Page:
Introduction : In this article, I will share the steps I am using to configure my Debian image. As for the result, we will be able to connect to our Linux harddrive as it was a Windows one and we will be able to use console and a Linux C++ IDE such as Netbeans or Eclipse from our Windows.
This article has been originally written for Debian Wheezy , however I have added notes for Debian Jessie as well.
When you reach to the final point, you can use this system to edit files /navigate the project with VisualStudio thanks to Samba server we will install and build the project from Windows by using an SSH client Putty.
When it comes to debugging, you can either use “remote project” features of Eclipse or Netbeans or you can directly utilize X11 forwarding via putty and xming.
Furthermore you can use gprof and valgrind tools from Windows via Putty, however again I prefer UI based Valkyrie to look at Valgrind memcheck reports and QT based kCacheGrind for performance analysis
1. First steps : As I am using Oracle`s VirtualBox for virtualisation, the first necessary thing is getting an ISO for installation :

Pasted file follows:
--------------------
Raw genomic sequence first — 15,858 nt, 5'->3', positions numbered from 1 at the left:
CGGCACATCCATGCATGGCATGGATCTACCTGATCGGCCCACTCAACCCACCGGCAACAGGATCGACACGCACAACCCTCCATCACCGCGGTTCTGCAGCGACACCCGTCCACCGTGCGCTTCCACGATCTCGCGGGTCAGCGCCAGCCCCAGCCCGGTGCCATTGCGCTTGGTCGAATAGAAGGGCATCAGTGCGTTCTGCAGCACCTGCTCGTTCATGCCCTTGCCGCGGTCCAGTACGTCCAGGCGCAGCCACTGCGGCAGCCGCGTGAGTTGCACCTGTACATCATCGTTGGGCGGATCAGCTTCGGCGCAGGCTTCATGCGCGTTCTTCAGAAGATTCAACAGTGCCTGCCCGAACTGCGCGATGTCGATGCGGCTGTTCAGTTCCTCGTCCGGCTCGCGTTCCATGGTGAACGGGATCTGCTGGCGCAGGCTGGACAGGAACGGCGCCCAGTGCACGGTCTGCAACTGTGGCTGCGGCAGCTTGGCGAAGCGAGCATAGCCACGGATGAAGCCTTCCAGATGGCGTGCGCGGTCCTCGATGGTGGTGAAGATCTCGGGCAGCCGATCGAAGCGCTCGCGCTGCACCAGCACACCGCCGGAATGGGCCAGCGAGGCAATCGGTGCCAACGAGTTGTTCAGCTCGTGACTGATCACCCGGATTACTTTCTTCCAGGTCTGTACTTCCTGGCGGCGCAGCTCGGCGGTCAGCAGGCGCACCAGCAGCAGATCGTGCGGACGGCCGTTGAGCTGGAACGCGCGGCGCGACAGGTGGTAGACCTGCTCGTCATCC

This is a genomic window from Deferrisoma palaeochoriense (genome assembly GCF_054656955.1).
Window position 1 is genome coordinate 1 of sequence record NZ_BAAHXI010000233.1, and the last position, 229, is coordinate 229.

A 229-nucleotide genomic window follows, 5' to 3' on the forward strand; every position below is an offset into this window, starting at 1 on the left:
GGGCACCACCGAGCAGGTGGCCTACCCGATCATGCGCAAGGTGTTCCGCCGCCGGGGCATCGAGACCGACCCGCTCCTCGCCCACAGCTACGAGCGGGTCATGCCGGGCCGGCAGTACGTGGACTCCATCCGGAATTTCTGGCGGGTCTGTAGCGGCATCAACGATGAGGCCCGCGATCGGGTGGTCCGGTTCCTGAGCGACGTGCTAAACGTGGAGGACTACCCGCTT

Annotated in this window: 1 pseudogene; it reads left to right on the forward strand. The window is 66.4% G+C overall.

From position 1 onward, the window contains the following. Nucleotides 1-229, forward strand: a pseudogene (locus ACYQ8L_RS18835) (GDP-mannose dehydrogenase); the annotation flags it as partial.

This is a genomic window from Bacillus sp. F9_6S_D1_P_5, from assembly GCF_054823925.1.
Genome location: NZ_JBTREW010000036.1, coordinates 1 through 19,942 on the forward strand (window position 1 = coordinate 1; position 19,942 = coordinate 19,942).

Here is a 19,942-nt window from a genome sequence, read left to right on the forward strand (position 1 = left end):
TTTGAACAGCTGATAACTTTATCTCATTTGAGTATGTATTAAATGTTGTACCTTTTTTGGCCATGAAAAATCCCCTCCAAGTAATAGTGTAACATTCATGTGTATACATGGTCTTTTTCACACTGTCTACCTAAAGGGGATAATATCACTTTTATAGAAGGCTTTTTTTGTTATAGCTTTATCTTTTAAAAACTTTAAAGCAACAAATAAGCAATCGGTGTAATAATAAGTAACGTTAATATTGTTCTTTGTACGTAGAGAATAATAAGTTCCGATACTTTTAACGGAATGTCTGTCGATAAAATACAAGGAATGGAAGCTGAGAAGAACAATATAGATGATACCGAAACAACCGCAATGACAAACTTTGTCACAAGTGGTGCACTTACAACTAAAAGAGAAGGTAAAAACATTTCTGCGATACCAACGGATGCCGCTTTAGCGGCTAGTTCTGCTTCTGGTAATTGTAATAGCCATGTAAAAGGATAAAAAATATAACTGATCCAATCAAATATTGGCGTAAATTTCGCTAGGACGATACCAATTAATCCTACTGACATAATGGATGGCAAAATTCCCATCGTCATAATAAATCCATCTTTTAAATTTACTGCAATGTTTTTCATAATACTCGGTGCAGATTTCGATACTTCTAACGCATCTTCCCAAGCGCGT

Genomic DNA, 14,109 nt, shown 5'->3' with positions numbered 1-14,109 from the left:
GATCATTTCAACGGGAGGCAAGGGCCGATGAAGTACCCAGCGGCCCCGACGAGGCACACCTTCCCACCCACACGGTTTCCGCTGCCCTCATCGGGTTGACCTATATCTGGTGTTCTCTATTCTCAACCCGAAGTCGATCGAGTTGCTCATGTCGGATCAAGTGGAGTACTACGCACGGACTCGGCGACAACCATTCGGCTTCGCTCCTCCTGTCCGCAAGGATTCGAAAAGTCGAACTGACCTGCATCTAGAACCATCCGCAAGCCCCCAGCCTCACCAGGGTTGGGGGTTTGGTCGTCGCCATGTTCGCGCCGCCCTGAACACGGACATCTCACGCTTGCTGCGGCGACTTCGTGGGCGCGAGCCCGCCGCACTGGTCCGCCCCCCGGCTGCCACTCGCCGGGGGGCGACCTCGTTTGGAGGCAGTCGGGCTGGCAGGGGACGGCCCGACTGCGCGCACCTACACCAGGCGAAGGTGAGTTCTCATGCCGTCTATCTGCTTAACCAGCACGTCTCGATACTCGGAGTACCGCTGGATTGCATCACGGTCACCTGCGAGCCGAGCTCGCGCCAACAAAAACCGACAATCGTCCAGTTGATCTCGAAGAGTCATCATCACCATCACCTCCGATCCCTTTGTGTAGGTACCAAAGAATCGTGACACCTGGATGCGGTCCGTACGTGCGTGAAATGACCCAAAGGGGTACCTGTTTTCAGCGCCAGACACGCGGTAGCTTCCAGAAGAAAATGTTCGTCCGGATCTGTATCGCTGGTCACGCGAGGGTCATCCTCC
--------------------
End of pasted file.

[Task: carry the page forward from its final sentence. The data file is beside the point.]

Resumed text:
After installing it on VirtualBox, there are 2 more steps I`d suggest
– By default, the non-root user you added during installation is not in sudoers list. So it would be practical in future to add that user to sudoers list as below :
adduser USER sudo
Also you might want to install “Guest Extension” package of your virtualization software. Such utilities provide features like shared clipboards and more.
2. Networking : First of all , as we are building a virtual machine that we will access from our Windows host , we want two to be on the same LAN , therefore the first thing you need to do is selecting “Bridged Networking” in networking settings of your image in VirtualBox.
To reflect this change without a restart you need to start your Linux network interface. But it is a good idea to first configure the Linux system to use a static IP rather than using DHCP . This will be handy in mapping our Linux drive to Windows system and saving our connection for SSH.
In Debian Jessie, you can configure network settings by using “Network connections” UI tool. If you are using an older distribution or if you want to do it in console :
You need to edit /etc/network/interfaces with Nano and